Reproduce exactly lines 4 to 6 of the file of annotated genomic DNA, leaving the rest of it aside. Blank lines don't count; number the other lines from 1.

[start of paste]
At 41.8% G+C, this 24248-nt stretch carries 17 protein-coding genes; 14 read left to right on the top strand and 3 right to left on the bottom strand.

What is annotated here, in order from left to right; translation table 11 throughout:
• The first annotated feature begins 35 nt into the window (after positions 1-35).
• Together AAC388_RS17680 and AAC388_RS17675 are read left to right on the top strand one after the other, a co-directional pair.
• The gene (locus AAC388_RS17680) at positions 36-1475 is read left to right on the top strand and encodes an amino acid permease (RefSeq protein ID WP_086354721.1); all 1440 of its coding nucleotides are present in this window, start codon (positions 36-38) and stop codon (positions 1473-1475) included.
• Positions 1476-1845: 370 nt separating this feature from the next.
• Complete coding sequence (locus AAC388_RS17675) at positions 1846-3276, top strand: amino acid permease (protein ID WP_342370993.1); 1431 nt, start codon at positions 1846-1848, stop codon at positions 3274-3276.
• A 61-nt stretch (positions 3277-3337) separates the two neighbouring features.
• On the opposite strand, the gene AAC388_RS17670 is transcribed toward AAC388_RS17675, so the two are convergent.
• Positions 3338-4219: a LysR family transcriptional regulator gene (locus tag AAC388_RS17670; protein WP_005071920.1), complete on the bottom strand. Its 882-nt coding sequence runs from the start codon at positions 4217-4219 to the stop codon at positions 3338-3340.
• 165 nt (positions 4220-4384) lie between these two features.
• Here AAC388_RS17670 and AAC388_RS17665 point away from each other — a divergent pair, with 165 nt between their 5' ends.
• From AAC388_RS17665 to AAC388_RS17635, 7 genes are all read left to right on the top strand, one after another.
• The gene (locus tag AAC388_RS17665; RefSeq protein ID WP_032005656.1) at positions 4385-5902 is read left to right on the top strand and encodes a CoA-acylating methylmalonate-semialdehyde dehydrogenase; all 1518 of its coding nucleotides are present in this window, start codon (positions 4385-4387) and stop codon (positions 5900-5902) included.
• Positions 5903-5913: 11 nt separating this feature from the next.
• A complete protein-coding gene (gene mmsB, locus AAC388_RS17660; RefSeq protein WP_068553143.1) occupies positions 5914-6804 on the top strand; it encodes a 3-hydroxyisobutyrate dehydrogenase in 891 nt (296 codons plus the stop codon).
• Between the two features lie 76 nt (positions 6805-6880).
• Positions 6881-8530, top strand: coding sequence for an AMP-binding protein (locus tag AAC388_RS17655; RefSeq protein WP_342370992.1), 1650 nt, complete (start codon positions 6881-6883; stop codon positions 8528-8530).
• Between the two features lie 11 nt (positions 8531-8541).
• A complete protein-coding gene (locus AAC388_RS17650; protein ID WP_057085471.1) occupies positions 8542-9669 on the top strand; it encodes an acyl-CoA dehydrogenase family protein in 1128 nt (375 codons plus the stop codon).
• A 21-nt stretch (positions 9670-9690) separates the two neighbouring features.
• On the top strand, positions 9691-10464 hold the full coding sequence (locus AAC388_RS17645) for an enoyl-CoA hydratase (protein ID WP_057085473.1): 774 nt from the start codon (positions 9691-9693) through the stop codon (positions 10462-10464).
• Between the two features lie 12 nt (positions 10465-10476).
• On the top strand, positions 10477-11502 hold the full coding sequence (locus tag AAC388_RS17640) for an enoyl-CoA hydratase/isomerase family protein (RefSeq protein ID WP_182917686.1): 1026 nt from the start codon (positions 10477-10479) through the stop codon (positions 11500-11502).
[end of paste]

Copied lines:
• Together AAC388_RS17680 and AAC388_RS17675 are read left to right on the top strand one after the other, a co-directional pair.
• The gene (locus AAC388_RS17680) at positions 36-1475 is read left to right on the top strand and encodes an amino acid permease (RefSeq protein ID WP_086354721.1); all 1440 of its coding nucleotides are present in this window, start codon (positions 36-38) and stop codon (positions 1473-1475) included.
• Positions 1476-1845: 370 nt separating this feature from the next.